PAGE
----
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Early years with Pat Ryan – Ferbey participated in his first Brier in 1987 as a third for Pat Ryan. His first Brier would be a disappointment, as they finished with a 6–5 record. The next year however, Ferbey, Ryan and their team Alberta mates Don Walchuk and Don McKenzie won the Brier, and were thus crowned Canadian champions defeating Eugene Hritzuk of Saskatchewan 8–7 in the final.
At the 1988 Worlds, team Ryan won the silver medal, losing in the finals to Eigil Ramsfjell of Norway 5–4. As defending champions at the 1989 Brier, Team Ryan would not disappoint, capturing their 2nd Canadian championship defeating Rick Folk of British Columbia in a non-eventful 3–2 victory. It was low scoring games like this one, and by teams like Ryan’s dubbed the “Ryan Express” that forced the Canadian Curling Association and World Curling Federation to implement the 3-rock rule, and later the 4-rock rule to force more offense.
At the 1989 Worlds, Ferbey and Team Ryan won their first World Championships, beating Switzerland’s Patrick Hürlimann in the finals. In 1990, Ferbey left the team, and was unsuccessful at attempting to make it to the Brier with his new team of Don Walchuk, Pat McCallum, and Greg Muzechka. Although they did make it to the final four teams at the 1990 Alberta Championships, failing to make the 1990 Labatt Brier in Sault Ste. Marie, Ontario.
The “Ferbey Four” – After playing his last season with Ryan in 1997 where he played in the British Columbia playdowns, Ferbey teamed up with a young David Nedohin in 1997 with Carter Rycroft and Pat McCallum. After a reasonably successful season, reaching the Semi-Finals of the World Curling Tour Championship, and winning the Edmonton Superleague, Ferbey picked up Scott Pfeifer, bumping Rycroft to lead.
In 1999, Rycroft left the team to play with Ferbey’s main rival, Kevin Martin. Rycroft was replaced by Marcel Rocque. The Ferbey Four that would dominate the Brier for the next few years was complete. Ferbey made his return to the Alberta provincials in 1999. While they didn’t win, they did return in 2001 with a bang. They went on to winning not only the Alberta championship, but the 2001 Nokia Brier as well beating Kerry Burtnyk of Manitoba 8–4 in the final.
This sent the team to the 2001 Worlds where they lost both their semi-final game and the bronze medal game, which they gave up to Pål Trulsen of Norway. In 2002, Ferbey won his fourth Brier, the 2002 Nokia Brier, which was his team’s 2nd. They beat John Morris 9–4 in the final. This time, at the 2002 Worlds in Bismarck, North Dakota his team won the championship, beating the same Pål Trulsen, 10–5.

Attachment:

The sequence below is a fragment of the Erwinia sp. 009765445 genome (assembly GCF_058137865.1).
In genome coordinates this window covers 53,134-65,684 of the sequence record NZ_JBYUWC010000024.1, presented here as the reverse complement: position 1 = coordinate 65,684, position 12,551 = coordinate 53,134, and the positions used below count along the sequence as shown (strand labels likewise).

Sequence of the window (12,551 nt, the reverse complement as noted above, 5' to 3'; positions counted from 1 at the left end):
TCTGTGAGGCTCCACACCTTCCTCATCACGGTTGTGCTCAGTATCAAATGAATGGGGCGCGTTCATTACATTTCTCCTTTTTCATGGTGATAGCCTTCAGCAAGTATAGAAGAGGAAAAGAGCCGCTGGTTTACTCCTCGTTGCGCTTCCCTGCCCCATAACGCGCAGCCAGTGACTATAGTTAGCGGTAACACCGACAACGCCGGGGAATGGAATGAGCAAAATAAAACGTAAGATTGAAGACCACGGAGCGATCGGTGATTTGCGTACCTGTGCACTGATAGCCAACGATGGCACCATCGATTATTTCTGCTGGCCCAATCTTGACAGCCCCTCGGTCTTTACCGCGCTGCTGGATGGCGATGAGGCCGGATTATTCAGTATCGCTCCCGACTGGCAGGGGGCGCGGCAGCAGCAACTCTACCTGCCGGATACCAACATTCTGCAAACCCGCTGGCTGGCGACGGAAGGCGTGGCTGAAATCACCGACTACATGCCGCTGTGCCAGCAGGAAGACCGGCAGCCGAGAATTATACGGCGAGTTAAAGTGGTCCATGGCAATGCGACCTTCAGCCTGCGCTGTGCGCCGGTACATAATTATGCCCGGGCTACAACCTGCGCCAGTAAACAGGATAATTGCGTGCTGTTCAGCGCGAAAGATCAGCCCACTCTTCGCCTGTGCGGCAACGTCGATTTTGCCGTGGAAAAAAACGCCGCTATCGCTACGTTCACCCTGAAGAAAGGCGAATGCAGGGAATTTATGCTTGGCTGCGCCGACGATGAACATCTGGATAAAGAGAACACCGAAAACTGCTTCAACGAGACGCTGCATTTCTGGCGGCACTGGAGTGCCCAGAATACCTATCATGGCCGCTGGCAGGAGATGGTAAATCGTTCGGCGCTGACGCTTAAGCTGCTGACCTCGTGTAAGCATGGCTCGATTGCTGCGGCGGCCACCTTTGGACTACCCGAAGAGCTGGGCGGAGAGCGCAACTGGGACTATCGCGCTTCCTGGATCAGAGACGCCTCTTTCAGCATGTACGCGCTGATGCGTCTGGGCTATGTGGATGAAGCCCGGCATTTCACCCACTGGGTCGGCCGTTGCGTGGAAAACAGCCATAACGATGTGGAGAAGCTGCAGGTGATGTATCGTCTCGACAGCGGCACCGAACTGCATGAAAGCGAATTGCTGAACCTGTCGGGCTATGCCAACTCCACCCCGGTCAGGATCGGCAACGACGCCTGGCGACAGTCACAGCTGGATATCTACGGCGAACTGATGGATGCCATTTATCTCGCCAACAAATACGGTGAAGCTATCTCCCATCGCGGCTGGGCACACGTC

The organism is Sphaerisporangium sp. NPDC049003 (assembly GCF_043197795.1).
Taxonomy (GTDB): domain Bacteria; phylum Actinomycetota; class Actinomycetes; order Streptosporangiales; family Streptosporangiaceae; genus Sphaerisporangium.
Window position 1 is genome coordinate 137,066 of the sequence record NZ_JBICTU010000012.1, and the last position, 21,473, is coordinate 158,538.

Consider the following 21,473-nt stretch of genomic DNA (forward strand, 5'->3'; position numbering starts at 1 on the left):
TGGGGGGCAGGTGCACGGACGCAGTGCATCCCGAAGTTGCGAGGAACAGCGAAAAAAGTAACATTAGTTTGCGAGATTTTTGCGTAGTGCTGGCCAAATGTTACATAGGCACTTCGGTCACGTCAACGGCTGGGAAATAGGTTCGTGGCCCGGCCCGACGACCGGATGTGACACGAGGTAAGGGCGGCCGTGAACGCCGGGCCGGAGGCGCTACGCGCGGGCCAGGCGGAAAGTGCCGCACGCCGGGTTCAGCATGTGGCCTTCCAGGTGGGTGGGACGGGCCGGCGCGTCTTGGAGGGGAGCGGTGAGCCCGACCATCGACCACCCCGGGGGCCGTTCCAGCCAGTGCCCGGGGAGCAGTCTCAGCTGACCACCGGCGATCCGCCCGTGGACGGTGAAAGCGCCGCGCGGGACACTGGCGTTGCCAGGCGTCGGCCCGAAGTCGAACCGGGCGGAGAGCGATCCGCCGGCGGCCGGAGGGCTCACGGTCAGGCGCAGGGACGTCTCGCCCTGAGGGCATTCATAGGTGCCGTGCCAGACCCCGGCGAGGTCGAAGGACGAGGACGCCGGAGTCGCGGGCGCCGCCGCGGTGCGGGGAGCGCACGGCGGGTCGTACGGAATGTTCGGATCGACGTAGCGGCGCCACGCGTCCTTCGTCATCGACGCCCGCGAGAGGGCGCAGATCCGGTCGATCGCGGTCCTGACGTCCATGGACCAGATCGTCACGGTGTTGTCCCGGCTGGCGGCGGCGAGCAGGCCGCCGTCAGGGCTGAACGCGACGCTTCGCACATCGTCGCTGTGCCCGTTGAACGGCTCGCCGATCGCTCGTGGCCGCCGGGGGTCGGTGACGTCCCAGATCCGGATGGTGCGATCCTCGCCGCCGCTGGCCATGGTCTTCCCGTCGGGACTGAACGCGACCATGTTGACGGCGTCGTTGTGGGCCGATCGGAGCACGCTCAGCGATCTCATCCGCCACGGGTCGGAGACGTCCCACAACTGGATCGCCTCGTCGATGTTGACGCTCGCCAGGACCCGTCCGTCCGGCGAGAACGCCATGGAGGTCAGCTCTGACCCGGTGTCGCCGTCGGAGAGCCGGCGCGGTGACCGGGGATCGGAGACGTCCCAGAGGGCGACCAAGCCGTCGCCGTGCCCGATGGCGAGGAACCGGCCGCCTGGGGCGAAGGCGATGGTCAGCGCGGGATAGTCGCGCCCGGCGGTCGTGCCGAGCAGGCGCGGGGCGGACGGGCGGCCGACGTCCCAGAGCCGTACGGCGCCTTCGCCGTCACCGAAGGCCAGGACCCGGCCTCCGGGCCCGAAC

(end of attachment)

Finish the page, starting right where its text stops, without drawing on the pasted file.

Ferbey and his team would return to the Brier, at the 2003 Nokia Brier in Halifax, Nova Scotia. In the finals, they beat the home-town favourites Mark Dacey 8–4 in the finals. At the 2003 Ford World Curling Championship, his team won their 2nd world title, beating Ralph Stöckli of Switzerland 10–6 in the finals.
The 2004 Nokia Brier was a blip on his team’s record. After returning to the Brier for the fourth straight year, an unprecedented feat especially considering the great number of good teams in Alberta, his team would bow out in the final. After a 10–1 round-robin record, Ferbey and his team lost out to the same team they beat the previous year, Mark Dacey of Nova Scotia, in a 10–9 game where Ferbey’s team surrendered a lead.
However, Team Ferbey did not give up, and their reign would not be over. In 2005, the once again won the Alberta championships, and once again won the 2005 Canadian championships. This set a record, as his team became the first to win 4 championships as a team. The final was against Nova Scotia again, albeit a different team, that of Shawn Adams. In another close game, team Ferbey pulled it out and won 5–4 in the final. His trip to the 2005 Men’s Ford World Curling Championships were marked with struggles, as the team finished the round-robin with three losses – tied for first with five other teams. After having a 4–3 record, Ferbey mounted eight straight wins to win the championship over David Murdoch of Scotland in a convincing 11–4 victory. Additionally, the Ferbey rink was the first team in history to score five on any single end in the world finals – and they managed this feat twice at the 2005 Ford World Curling Championships.